What is your leadership style? Does it stay constant, or vary depending on the context and motivation of your employees /team?
Leadership books and leadership blogs are fond of listing leadership traits, but to be an effective leader you need awareness of your default leadership style and behavioral flexibility depending on the context and level of employee motivation. That is going to take some practice.
Before we explore your leadership style, we must address the fact that there are about as many definitions of leadership as there are authors on the topic. This leadership blog is more focused on practice than theory, so a practical definition, from The Social Psychology of Leadership, is:
"Leadership is the process of influencing others in a manner that enhances their contribution to the realization of group goals."
I like this leadership definition because it speaks to a ‘process’ that requires ‘influence’....
Times of Crisis can bring out the best and the worst in people. Charles Dickens begins his Tale of Two Cities with:
“It was the best of times, it was the worst of times…”
With the current Covid-19 Virus Outbreak it certainly feels like worst of times, but how do we avoid it becoming, “the winter of despair”?
Before I share some Self-leadership strategies to survive the impact of the Covid-19 outbreak on health, business and travel, let’s look at some of the altered behaviors that crisis can trigger.
People respond to the stress of crisis in different ways, typical behaviors that let you know that you, or someone you know, is not coping include:
False humility, or more importantly, not understanding the true definition of humility will kill your career. I know this because I’ve spent 20-years coaching people to senior leadership positions and the C-Suite.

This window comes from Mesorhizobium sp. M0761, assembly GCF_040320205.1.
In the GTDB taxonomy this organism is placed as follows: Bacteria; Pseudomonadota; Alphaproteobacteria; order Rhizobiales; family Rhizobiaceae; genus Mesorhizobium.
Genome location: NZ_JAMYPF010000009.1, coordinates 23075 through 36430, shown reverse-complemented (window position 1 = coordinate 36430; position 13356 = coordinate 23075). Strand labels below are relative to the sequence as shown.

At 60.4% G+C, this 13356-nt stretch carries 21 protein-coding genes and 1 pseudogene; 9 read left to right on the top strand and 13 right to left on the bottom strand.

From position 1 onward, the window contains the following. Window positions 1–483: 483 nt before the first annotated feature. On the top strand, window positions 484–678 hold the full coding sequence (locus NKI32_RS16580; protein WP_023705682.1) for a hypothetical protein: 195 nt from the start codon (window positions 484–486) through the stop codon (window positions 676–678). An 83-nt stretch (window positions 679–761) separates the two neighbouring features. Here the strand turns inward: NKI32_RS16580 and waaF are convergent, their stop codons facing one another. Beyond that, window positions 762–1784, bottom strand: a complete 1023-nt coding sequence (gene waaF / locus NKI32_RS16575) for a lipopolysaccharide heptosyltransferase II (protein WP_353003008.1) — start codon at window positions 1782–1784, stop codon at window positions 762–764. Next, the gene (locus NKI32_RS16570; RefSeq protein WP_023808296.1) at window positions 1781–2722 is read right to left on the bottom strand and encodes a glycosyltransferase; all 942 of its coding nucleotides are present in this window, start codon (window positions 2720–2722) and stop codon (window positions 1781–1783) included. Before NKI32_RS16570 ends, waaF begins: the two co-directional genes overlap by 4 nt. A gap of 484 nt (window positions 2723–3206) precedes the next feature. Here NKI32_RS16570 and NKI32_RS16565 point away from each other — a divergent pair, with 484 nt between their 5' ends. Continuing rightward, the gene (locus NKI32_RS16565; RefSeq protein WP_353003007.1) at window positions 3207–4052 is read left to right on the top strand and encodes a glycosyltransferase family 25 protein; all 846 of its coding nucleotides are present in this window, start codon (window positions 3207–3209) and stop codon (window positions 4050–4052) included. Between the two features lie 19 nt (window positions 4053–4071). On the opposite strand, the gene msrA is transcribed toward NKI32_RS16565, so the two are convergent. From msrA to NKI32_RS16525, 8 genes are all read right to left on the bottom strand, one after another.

Before you react, please note, I am not advocating arrogance. Arrogance and humility are not even on the same continuum, and misunderstanding this will cost you.
To be successful as a man or woman in today’s business world you need to project confidence, have a voice and be visible – in short ‘Executive Presence’.
My experience is that there is a ‘humility barrier’ – a cultural, gender and mind-set inhibitor to developing, presence, influence and leadership.
The first step in breaking through the humility barrier is to look at the correct definition of humility and how it has been misinterpreted.
The definition of "humility" comes from the Latin word humilitas, which translates as "humble", but also as...
A definition of resilience can be found in any dictionary, but for a living breathing definition of resilience, you will discover it etched in the faces of those that have faced difficulties head-on, and refused to be defeated.
You might see resilience looking back at you in the bathroom mirror, or in the face of your spouse as they prepare for another day of work, or in the dogged determination of a co-worker or employee. Resilience can be an in-built quality or a choice, but either way it is not revealed in calm waters but in tough times.
For humans the dictionary defines resilience as:
“the capacity to recover quickly from difficulties, toughness.”
For substances it is the ability to spring back into shape, elasticity.
The paradox, for me, is that with these definitions’ resilience is about recovery (getting back what you have lost) or springing back to an original shape, as if nothing had happened....
If you are a manager or leader, you will likely have faced the challenges of motivation.
As an Executive Coach and Leadership Motivational speaker, I am versed in the theory and practice of motivation and extensively work with leaders to improve their results. In this post I share my favorite theory and application using my own research.
Being human, we have a smart brain, specifically the prefrontal cortex, which we use to imagine and predict the future. These imaginations and predictions create expectations. Expectancy Theory (Victor Vroom 1964), is a model about how expectations lead to motivation.
Vroom’s theory says that, if the future seems reasonably likely and attractive to us, we know how to get there, and we believe we will be appropriately rewarded, then we will be motivated to act. In other words, if people expect a positive and...
Personal Mastery has many definitions but what is most important to understand is that it is not a destination or a definitive state, but a process. The idea that mastery is a process was described by Peter Senge, in his book ‘The Fifth Discipline’